Graduating senior and Providence resident Allison Pirolli, selected by a Student Senate competition, will deliver the student commencement address. Allison graduates with a degree in communication studies and a minor in leadership.

For more information about the commencement exercises, visit www.uri.edu or contact Jan Wenzel at 401-874-2116. For more information about the broadcast on WSBE Rhode Island PBS, call the station at 401-222-3636.


NEW ENGLAND ACCENT:
Focus on Underage Drinking and Driving

Award-Winning Special Airs Just in Time for Prom Season

PROVIDENCE, RHODE ISLAND (May 4, 2007) – With the prom and graduation party season upon us, Rhode Island PBS presents a one-hour special, New England Accent: Focus on Underage Drinking and Driving, on Saturday, May 12 at 6 PM on WSBE channel 36, cable channel 8 in Rhode Island (Massachusetts cable subscribers should check local listings), DirecTV 36, and Dish Network 7776.

Rhode Island Attorney General Patrick Lynch joins host Mary Lou Palumbo for a discussion in front of a studio audience. Mothers Lori Nunes and Linda Chaves, who lost sons separate in drunk-driving accidents, share personal stories of their devastating loss, and high school students from Woonsocket and East Greenwich offer poignant feedback. Other contributors include Gabrielle Abbate, executive director of Rhode Island Mothers Against Drunk Driving (MADD), Robin Cullen of Connecticut MADD, retired RI State Police Colonel Steven Pare, and via satellite, William Georges, vice president of programs at The Century Council.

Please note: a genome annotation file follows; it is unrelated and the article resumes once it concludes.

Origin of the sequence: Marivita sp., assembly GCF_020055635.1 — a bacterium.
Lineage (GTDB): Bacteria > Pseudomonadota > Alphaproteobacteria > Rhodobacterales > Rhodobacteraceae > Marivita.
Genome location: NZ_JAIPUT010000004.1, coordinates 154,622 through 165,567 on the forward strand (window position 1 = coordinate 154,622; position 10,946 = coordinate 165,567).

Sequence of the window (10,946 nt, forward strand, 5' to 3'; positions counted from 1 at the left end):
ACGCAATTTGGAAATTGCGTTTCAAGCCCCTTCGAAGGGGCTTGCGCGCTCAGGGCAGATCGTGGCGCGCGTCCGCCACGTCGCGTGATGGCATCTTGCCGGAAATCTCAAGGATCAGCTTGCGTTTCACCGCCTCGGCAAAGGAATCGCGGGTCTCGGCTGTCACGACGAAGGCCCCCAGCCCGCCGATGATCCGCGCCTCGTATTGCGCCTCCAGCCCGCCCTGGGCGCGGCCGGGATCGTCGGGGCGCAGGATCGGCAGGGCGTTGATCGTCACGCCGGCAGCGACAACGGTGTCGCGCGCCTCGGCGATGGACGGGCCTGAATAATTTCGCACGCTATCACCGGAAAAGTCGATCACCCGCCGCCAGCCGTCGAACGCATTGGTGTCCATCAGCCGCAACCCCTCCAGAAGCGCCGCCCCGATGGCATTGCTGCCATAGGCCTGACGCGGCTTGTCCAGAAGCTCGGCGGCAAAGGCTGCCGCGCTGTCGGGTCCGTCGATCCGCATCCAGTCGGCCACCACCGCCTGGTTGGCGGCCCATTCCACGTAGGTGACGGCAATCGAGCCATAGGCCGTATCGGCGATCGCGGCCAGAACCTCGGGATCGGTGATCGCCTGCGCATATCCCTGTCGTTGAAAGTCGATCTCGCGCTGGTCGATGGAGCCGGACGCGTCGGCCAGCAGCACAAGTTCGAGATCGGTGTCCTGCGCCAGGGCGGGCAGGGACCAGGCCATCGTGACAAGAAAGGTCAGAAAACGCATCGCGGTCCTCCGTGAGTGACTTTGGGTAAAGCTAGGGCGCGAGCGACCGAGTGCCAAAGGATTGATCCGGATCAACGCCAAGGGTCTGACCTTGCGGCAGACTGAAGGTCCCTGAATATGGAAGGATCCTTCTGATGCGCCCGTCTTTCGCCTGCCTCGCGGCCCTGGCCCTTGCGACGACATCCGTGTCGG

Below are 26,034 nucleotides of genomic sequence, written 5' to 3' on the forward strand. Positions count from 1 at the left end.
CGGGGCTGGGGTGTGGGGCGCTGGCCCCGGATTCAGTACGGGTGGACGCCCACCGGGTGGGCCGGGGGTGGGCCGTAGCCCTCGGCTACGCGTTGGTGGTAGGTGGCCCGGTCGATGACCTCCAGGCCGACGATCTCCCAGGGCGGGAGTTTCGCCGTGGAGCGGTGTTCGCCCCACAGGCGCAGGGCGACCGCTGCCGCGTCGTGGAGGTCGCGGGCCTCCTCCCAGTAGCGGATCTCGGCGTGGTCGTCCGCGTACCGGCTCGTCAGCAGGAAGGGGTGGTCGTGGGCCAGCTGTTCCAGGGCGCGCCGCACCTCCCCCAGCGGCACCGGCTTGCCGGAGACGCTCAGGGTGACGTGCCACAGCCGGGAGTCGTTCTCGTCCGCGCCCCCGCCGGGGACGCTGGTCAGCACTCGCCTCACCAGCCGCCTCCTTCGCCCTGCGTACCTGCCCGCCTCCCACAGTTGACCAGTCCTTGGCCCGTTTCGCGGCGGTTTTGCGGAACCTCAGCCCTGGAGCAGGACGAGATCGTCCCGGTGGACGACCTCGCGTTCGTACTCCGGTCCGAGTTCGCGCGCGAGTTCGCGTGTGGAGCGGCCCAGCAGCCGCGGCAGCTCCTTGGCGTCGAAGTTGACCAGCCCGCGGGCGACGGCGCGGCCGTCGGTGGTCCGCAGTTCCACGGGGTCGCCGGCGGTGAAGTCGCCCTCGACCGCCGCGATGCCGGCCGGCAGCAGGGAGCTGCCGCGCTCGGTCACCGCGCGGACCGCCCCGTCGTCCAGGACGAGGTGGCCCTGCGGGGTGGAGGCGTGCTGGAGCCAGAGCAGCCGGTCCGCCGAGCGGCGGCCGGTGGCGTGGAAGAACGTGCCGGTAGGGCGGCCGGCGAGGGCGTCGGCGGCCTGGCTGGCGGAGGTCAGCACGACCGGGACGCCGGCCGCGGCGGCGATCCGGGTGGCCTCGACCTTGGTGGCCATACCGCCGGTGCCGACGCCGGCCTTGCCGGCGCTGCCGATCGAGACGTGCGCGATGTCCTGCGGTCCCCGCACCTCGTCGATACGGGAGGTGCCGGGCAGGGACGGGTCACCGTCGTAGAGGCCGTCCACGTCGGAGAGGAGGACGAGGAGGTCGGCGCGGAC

The compelling special was taped in 2006 before a studio audience, and produced by Cox Communications. Focus on Underage Drinking and Driving received Cable World Magazine's public affairs award, the cable industry's prestigious Beacon Award, and is nominated for a 2007 Boston / New England Emmy Award.

Now celebrating its 40th anniversary year, WSBE Rhode Island PBS is owned and operated by the Rhode Island Public Telecommunications Authority, a quasi-public agency of the State of Rhode Island. Rhode Island PBS is a viewer-supported member of the Public Broadcasting Service. Dedicated to lifelong learning, Rhode Island PBS uses the power of commercial-free media to educate, engage, enrich, inspire, and entertain viewers of all ages in Rhode Island, southeastern Massachusetts, and eastern Connecticut. For more information about the programs and services at Rhode Island PBS, visit www.RIpbs.org.